Such wobbly individuals never drive. You can’t get behind the wheel if you can’t control yourself. It’s not safe, so they won’t drive. They’ll make up whatever lie is convenient such as medical conditions that don’t exist. Press them on it and watch them explode. There’s very little that reveals someone got stuck at about 3 to 6 years-old emotionally than their inability to drive.

How it comes so easily to the emotionally stable is a mystery to them. It’s a goal beyond their reach and lets them know probably more than anything else in modern society that there’s something wrong with them. A simple open-mind about it at this point could put them on the path to growth, and indeed even driving.

Okay, so what else?

Yup. This is deserving of its own post. But breathing exercises like just taking ten deep, long breaths is nigh impossible for someone both triggered and possessing of a closed mind.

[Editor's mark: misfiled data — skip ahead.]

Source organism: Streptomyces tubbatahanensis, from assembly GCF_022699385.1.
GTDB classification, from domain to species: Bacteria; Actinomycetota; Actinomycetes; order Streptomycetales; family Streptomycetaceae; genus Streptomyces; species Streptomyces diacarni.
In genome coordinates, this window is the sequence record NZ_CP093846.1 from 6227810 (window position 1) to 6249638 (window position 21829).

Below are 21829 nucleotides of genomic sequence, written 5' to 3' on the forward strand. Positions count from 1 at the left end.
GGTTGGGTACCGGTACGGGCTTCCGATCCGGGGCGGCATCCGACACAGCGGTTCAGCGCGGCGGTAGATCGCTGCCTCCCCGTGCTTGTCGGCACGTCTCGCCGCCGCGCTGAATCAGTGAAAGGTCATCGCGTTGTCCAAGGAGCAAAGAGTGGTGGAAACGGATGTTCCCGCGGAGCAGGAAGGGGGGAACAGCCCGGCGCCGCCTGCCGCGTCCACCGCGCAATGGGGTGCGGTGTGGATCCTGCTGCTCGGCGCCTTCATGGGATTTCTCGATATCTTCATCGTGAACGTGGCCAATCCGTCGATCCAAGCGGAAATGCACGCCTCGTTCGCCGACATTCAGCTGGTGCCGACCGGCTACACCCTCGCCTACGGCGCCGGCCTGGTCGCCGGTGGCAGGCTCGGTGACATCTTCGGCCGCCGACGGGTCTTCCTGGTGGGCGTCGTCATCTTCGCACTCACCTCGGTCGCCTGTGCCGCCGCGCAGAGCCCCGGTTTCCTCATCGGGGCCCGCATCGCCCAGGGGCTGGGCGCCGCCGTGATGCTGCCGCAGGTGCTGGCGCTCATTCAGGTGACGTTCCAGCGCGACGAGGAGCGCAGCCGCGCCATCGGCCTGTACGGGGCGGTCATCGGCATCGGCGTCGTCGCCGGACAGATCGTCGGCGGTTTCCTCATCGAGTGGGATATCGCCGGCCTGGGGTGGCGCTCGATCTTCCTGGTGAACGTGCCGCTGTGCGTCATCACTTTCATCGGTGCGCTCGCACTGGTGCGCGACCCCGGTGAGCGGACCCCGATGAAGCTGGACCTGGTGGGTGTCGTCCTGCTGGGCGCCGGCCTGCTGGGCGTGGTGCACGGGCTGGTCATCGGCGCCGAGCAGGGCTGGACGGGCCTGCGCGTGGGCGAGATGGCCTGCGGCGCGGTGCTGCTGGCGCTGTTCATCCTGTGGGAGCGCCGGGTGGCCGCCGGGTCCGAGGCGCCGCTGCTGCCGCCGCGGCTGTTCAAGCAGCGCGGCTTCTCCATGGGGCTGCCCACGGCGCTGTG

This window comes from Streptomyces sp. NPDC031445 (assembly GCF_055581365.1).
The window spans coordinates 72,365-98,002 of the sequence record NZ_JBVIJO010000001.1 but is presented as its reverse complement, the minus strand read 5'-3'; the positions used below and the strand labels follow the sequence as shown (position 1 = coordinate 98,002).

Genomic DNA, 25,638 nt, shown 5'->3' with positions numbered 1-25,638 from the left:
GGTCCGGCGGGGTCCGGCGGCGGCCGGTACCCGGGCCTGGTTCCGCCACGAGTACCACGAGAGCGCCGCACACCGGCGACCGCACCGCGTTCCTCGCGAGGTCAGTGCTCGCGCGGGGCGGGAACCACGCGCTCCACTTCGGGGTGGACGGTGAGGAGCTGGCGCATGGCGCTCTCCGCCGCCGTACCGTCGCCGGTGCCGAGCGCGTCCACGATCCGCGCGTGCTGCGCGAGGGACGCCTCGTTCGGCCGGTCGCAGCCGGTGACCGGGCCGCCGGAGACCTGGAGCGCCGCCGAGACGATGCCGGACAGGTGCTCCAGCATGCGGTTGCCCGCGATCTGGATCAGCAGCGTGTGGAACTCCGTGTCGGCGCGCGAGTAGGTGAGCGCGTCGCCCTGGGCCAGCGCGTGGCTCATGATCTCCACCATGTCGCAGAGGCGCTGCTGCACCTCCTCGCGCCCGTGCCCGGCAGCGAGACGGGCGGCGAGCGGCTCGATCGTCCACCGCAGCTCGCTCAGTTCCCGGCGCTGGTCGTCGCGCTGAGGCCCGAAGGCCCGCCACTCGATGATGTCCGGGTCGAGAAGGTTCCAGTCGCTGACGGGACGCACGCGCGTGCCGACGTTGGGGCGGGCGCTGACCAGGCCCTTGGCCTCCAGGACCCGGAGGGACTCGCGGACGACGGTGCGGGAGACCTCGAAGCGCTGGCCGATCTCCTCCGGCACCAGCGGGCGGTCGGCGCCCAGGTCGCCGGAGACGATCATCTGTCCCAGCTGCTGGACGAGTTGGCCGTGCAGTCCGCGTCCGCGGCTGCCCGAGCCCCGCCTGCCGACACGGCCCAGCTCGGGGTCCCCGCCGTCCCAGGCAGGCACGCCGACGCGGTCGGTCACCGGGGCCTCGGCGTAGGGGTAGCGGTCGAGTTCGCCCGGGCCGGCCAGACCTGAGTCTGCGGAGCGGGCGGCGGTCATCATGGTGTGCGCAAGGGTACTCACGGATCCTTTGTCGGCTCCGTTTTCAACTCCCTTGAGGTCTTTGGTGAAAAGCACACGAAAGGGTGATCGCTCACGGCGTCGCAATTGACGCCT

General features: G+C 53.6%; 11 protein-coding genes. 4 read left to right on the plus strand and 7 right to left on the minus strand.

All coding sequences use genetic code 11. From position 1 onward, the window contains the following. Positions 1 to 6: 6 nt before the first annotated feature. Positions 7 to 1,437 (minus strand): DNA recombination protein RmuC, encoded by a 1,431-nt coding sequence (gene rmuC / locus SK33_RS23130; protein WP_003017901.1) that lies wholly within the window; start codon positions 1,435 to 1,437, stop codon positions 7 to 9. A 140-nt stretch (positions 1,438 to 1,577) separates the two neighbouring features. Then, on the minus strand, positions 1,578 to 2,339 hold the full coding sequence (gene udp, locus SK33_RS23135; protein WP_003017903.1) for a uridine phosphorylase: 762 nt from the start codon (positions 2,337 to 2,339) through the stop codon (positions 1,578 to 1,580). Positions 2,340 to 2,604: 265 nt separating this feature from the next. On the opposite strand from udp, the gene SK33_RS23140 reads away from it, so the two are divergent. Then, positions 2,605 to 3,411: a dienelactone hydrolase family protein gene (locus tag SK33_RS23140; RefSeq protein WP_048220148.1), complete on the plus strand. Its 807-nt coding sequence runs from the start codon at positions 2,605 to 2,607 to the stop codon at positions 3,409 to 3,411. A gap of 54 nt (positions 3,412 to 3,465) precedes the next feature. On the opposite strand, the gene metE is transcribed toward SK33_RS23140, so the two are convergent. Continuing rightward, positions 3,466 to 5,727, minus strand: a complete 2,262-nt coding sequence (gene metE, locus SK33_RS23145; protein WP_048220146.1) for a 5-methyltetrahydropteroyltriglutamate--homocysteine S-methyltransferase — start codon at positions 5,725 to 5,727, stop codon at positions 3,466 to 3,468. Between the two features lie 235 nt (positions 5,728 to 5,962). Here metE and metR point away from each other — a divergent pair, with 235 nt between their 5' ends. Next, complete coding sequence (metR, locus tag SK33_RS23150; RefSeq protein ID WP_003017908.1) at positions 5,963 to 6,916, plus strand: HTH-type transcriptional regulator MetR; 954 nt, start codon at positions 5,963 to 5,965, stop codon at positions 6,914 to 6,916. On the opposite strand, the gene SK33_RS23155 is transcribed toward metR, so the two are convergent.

Voluntary control is nearly impossible. Their pituitary gland released cortisol into their blood. They love it. It’s all they’ve known since childhood and the cascading cocktail of adrenalines. They will hold onto this anger, projecting outwards that there is something wrong with you and not them.

This is institutionalized growth-resistance. Your body being the institution, that is. If you’re reading this taking deep offense, then please prove me wrong. Take 10 deep breaths without interruption. Better still, do it for a whole minute.

Controlling your breath is the first step to growing up emotionally.